Activity 3: Hypothesis Test for a Proportion Using the same data from Activity 2, we will now conduct hypothesis testing and see if our conclusions are the same as in Activity 2 using confidence intervals. We can use a z-test for a sample if it is a random sample from a population and if n (sample size) times p0 (calculated proportion) as well as n times (1 - p0 ) are both at least 10.
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Microsoft powerpoint - gsk002-307_poster 9_lginsberg_v.2.pptSafety and Efficacy of Lamotrigine for Adult Bipolar Disorder Patients
Lawrence D. Ginsberg, MD
Red Oak Psychiatry Associates, Houston, Texas
Figure 2. Patient Response and Relapse on Lamotrigine
Figure 4. After Lamotrigine Treatment CGI-I Scores
Were Mainly 1 and 2
Of the 587 subjects reviewed in this study, 72.2% were female, and the To assess the effectiveness and safety of lamotrigine in the treatment of mean age was 37.6 years (range 18-79 years). The final mean lamotrigine ± SD was 120.4±94.4 mg/day (Table 1).
Responders; no relapse
54.9% of subjects were diagnosed with bipolar I disorder, 28.3% with Responders; relapse
Chart reviews of 587 adult outpatients with DSM-IV bipolar disorder and bipolar II disorder, and 16.9% with bipolar disorder not otherwise specified treated with lamotrigine were conducted (mean age 37.6 ± 11.7 years; Nonresponders
72% female; 54.9% bipolar I, 28.3% bipolar II, 16.9% bipolar not otherwise specified). Charts of subjects who received lamotrigine in a private practice 352 subjects (59.9%) taking lamotrigine had marked-to-moderate Response status unknown**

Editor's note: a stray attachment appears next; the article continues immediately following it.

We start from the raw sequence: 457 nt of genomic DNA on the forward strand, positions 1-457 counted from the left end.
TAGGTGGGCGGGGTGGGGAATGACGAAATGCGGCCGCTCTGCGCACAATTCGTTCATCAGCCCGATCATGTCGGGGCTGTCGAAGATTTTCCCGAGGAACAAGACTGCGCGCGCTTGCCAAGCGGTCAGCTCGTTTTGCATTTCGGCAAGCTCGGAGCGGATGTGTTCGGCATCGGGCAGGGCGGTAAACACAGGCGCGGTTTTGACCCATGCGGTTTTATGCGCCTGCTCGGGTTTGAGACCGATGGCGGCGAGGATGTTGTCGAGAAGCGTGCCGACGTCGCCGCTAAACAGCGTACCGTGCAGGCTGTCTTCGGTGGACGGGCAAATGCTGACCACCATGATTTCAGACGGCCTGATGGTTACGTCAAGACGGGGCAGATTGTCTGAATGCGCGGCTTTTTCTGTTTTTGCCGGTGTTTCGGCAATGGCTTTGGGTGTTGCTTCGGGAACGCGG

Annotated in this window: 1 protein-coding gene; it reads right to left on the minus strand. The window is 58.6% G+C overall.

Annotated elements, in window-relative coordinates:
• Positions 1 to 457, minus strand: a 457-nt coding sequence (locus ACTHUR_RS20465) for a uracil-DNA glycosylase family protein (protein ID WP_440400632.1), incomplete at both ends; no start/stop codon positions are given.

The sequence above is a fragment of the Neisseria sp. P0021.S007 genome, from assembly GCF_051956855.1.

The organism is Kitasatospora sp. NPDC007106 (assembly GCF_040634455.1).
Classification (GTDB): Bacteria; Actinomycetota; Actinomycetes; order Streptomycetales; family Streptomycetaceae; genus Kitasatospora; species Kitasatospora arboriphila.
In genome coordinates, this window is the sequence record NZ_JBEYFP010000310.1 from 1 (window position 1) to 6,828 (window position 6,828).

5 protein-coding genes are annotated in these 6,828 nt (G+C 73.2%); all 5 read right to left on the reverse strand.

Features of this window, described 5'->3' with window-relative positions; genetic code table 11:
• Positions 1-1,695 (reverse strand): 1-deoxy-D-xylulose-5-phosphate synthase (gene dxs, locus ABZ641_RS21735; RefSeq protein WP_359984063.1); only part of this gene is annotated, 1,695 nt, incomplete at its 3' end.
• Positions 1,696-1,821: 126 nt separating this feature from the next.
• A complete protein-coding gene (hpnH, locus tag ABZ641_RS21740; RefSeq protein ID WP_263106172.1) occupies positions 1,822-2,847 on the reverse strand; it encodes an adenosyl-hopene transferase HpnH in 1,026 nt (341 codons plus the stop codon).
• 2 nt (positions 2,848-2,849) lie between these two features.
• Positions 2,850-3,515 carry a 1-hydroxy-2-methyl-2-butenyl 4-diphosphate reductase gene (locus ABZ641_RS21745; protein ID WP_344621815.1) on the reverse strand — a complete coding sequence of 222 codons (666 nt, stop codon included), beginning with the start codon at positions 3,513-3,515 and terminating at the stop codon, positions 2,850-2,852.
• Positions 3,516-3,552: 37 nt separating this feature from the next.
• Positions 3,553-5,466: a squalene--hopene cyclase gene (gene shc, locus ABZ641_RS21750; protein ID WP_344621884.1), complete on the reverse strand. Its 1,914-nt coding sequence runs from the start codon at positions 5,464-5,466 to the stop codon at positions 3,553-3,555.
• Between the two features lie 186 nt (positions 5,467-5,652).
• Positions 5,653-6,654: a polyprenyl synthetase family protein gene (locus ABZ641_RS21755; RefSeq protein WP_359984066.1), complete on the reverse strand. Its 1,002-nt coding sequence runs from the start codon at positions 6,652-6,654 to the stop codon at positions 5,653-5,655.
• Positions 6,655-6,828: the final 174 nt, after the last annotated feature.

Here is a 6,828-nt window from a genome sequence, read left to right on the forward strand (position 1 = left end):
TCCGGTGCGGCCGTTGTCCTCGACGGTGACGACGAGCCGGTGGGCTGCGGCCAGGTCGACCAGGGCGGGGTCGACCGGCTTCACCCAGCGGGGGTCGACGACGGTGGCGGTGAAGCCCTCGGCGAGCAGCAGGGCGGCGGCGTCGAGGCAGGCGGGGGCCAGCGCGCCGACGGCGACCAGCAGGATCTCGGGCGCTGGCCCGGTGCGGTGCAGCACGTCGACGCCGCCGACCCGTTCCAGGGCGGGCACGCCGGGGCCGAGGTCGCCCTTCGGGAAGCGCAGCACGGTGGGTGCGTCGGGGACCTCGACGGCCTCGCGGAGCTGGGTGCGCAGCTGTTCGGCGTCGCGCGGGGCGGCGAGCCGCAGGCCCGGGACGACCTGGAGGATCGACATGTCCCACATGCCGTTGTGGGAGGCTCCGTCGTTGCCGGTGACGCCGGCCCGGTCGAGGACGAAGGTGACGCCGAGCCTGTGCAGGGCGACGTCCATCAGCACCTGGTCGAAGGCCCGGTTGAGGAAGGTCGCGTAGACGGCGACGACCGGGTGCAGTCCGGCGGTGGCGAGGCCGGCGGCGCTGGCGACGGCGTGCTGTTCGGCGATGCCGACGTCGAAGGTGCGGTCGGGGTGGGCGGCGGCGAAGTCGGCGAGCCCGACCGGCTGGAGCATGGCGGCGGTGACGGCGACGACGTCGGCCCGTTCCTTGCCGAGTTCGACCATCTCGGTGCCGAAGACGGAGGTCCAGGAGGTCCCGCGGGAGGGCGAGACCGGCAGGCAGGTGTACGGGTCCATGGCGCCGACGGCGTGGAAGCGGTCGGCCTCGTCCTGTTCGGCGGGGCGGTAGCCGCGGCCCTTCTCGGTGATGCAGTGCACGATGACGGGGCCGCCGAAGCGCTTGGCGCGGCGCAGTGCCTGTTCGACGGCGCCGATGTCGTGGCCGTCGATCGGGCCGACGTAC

improvement, with a CGI-I score of 1 observed in 20.6% of subjects and a setting (LDG, Red Oak Psychiatry Associates, Houston, TX) between October 1998 and May 2004 were reviewed. Treatment response was assessed with the Clinical Global Impression–Improvement (CGI-I) scale (1 = very marked 479 subjects (81.6%) responded to lamotrigine.
improvement, 2 = moderate improvement). Relapse was defined as a mood change that occurs 4 weeks after initiation of medication or the return of Of the responders, 52% did not relapse, and 29.3% relapsed. The mean time to relapse was 207.0±308.9 days (range 3-1582 days) (Figure 2).
Within each bipolar disorder type, almost al of patients’ CGI-S scores were Adult population N = 587
≥ 3 at treatment initiation (Figure 3). The majority of subjects with each Three hundred fifty-seven subjects (60.8%) taking lamotrigine had marked to Mean Days to Relapse: 207.0
bipolar subtype had CGI-I scores of 1 or 2 at titration completion (Figure 4). moderate improvement (CGI-I scores: 1, 21.1%; 2, 39.7%). Two hundred Lamotrigine response is defined as achieving a CGI-I ≤3. Relapse is defined by a change in CGI-I to ≥4 after an nineteen subjects (37.3%) relapsed during lamotrigine treatment (mean time BD = bipolar disorder; CGI-I = Clinical Global Impression of Improvement; NOS = not otherwise specified.
The most frequently reported treatment-emergent adverse events were observed lamotrigine response, or return of episode.
**Patient discontinued medication prior to fol ow-up.
to relapse = 207 days). The final mean lamotrigine dose was 120.4±94.3 mg/d. non-serious rash (12.8%) and headache (2.9%) (Table 2).
**Response unknown includes: lost to fol ow-up, patient discontinued medication prior to assessment.
Rash (12.8%) and headache (2.9%) were the most frequently reported side effects.
Lamotrigine appears effective in the treatment of bipolar disorder and was
Table 1. Study Population
Table 2. Treatment-Emergent Adverse Events on Lamotrigine
Gender (% female)